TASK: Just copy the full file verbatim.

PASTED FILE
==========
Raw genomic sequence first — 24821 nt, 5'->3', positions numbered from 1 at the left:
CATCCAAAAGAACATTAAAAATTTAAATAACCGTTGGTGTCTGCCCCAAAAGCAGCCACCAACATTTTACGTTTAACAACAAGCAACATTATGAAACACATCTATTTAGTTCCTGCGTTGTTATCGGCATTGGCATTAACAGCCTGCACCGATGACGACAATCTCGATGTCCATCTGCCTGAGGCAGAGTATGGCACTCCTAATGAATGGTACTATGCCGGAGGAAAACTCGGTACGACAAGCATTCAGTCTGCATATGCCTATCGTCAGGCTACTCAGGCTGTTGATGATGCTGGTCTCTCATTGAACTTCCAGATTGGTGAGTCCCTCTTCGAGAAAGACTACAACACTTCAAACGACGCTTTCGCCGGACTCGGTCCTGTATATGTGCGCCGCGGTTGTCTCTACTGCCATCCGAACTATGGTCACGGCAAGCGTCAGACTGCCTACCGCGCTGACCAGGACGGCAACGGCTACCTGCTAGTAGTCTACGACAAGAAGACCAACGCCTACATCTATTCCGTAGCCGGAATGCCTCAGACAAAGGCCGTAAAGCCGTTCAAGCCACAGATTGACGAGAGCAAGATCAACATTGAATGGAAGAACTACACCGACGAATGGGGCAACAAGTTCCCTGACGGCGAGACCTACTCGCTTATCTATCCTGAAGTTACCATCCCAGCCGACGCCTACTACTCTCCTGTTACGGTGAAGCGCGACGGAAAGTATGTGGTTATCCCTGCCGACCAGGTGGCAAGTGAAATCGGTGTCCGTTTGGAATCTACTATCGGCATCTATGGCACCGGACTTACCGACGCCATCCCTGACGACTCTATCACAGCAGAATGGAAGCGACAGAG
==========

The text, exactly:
Raw genomic sequence first — 24821 nt, 5'->3', positions numbered from 1 at the left:
CATCCAAAAGAACATTAAAAATTTAAATAACCGTTGGTGTCTGCCCCAAAAGCAGCCACCAACATTTTACGTTTAACAACAAGCAACATTATGAAACACATCTATTTAGTTCCTGCGTTGTTATCGGCATTGGCATTAACAGCCTGCACCGATGACGACAATCTCGATGTCCATCTGCCTGAGGCAGAGTATGGCACTCCTAATGAATGGTACTATGCCGGAGGAAAACTCGGTACGACAAGCATTCAGTCTGCATATGCCTATCGTCAGGCTACTCAGGCTGTTGATGATGCTGGTCTCTCATTGAACTTCCAGATTGGTGAGTCCCTCTTCGAGAAAGACTACAACACTTCAAACGACGCTTTCGCCGGACTCGGTCCTGTATATGTGCGCCGCGGTTGTCTCTACTGCCATCCGAACTATGGTCACGGCAAGCGTCAGACTGCCTACCGCGCTGACCAGGACGGCAACGGCTACCTGCTAGTAGTCTACGACAAGAAGACCAACGCCTACATCTATTCCGTAGCCGGAATGCCTCAGACAAAGGCCGTAAAGCCGTTCAAGCCACAGATTGACGAGAGCAAGATCAACATTGAATGGAAGAACTACACCGACGAATGGGGCAACAAGTTCCCTGACGGCGAGACCTACTCGCTTATCTATCCTGAAGTTACCATCCCAGCCGACGCCTACTACTCTCCTGTTACGGTGAAGCGCGACGGAAAGTATGTGGTTATCCCTGCCGACCAGGTGGCAAGTGAAATCGGTGTCCGTTTGGAATCTACTATCGGCATCTATGGCACCGGACTTACCGACGCCATCCCTGACGACTCTATCACAGCAGAATGGAAGCGACAGAG